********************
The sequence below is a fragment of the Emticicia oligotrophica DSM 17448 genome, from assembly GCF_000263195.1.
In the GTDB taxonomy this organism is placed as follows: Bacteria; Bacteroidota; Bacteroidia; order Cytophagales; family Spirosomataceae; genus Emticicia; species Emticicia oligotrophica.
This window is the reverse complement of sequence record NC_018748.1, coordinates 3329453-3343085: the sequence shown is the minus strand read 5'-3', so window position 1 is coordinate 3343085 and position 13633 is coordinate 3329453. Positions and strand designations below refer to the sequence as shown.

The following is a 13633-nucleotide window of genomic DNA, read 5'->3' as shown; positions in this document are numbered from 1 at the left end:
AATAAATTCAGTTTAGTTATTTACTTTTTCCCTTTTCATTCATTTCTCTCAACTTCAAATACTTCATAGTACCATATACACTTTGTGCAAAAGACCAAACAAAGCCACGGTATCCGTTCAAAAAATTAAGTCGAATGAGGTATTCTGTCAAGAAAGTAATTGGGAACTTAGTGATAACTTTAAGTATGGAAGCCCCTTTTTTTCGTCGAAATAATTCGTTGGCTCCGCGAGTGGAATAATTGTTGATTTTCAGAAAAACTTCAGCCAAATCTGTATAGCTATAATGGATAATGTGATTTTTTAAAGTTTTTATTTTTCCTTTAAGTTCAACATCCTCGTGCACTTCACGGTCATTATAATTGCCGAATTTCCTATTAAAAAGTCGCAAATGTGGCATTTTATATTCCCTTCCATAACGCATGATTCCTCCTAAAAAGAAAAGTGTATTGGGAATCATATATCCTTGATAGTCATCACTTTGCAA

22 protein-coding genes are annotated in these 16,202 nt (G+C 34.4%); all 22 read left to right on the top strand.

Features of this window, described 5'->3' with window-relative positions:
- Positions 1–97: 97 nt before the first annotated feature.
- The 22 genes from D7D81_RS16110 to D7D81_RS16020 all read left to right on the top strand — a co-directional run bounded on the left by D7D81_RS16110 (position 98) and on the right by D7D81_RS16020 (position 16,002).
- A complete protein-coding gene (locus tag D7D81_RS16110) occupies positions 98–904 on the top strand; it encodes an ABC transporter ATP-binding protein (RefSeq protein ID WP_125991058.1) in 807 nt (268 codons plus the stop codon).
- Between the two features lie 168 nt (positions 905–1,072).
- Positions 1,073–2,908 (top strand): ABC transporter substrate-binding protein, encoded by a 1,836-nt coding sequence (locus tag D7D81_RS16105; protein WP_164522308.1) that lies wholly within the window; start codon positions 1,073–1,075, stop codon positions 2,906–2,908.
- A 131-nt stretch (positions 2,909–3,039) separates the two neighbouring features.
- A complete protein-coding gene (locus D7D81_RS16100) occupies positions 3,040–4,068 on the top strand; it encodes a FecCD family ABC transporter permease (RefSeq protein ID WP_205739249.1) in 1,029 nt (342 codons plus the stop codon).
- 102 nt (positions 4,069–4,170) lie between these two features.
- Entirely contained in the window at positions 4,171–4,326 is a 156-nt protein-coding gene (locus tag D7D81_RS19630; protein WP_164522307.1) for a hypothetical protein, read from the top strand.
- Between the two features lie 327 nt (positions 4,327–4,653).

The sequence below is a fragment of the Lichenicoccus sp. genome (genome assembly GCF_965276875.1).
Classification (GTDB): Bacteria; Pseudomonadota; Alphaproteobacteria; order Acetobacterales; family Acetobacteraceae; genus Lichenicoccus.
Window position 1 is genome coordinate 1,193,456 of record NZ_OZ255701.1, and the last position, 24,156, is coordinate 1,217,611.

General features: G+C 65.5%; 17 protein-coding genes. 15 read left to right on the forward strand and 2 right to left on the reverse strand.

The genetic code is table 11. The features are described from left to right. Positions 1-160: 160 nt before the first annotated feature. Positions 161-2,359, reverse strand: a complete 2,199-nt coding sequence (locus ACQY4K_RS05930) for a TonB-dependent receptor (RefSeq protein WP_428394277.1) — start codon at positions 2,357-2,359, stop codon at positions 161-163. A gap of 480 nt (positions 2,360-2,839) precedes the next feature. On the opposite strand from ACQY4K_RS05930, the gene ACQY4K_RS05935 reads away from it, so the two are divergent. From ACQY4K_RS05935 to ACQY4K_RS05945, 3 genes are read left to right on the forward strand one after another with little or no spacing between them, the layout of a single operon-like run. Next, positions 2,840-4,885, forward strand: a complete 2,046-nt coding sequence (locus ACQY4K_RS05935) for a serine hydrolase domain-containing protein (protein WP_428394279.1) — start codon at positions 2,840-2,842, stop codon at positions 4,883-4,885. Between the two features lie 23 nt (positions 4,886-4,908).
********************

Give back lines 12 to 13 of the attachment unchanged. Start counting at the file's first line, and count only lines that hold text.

- Positions 1,073–2,908 (top strand): ABC transporter substrate-binding protein, encoded by a 1,836-nt coding sequence (locus tag D7D81_RS16105; protein WP_164522308.1) that lies wholly within the window; start codon positions 1,073–1,075, stop codon positions 2,906–2,908.
- A 131-nt stretch (positions 2,909–3,039) separates the two neighbouring features.